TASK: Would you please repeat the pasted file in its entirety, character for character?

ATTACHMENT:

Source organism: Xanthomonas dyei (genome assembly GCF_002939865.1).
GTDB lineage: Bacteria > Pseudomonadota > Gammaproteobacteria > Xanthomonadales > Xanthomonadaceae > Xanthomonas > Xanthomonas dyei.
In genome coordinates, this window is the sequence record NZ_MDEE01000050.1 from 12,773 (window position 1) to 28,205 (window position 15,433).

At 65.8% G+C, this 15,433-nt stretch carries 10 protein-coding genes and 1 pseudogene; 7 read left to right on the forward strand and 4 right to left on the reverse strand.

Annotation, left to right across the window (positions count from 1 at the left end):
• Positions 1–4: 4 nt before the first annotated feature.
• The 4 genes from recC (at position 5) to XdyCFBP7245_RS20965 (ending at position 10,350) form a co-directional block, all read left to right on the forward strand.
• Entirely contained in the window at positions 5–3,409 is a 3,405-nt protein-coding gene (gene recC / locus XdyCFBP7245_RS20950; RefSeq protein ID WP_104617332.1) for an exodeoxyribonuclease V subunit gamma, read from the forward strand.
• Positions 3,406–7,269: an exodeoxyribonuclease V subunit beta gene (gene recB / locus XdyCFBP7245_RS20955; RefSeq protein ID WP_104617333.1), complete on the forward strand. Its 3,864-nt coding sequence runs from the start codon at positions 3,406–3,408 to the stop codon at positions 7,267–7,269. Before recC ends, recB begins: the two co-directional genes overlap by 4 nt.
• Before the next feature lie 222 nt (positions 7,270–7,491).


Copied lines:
Source organism: Xanthomonas dyei (genome assembly GCF_002939865.1).
GTDB lineage: Bacteria > Pseudomonadota > Gammaproteobacteria > Xanthomonadales > Xanthomonadaceae > Xanthomonas > Xanthomonas dyei.
In genome coordinates, this window is the sequence record NZ_MDEE01000050.1 from 12,773 (window position 1) to 28,205 (window position 15,433).

At 65.8% G+C, this 15,433-nt stretch carries 10 protein-coding genes and 1 pseudogene; 7 read left to right on the forward strand and 4 right to left on the reverse strand.

Annotation, left to right across the window (positions count from 1 at the left end):
• Positions 1–4: 4 nt before the first annotated feature.
• The 4 genes from recC (at position 5) to XdyCFBP7245_RS20965 (ending at position 10,350) form a co-directional block, all read left to right on the forward strand.
• Entirely contained in the window at positions 5–3,409 is a 3,405-nt protein-coding gene (gene recC / locus XdyCFBP7245_RS20950; RefSeq protein ID WP_104617332.1) for an exodeoxyribonuclease V subunit gamma, read from the forward strand.
• Positions 3,406–7,269: an exodeoxyribonuclease V subunit beta gene (gene recB / locus XdyCFBP7245_RS20955; RefSeq protein ID WP_104617333.1), complete on the forward strand. Its 3,864-nt coding sequence runs from the start codon at positions 3,406–3,408 to the stop codon at positions 7,267–7,269. Before recC ends, recB begins: the two co-directional genes overlap by 4 nt.
• Before the next feature lie 222 nt (positions 7,270–7,491).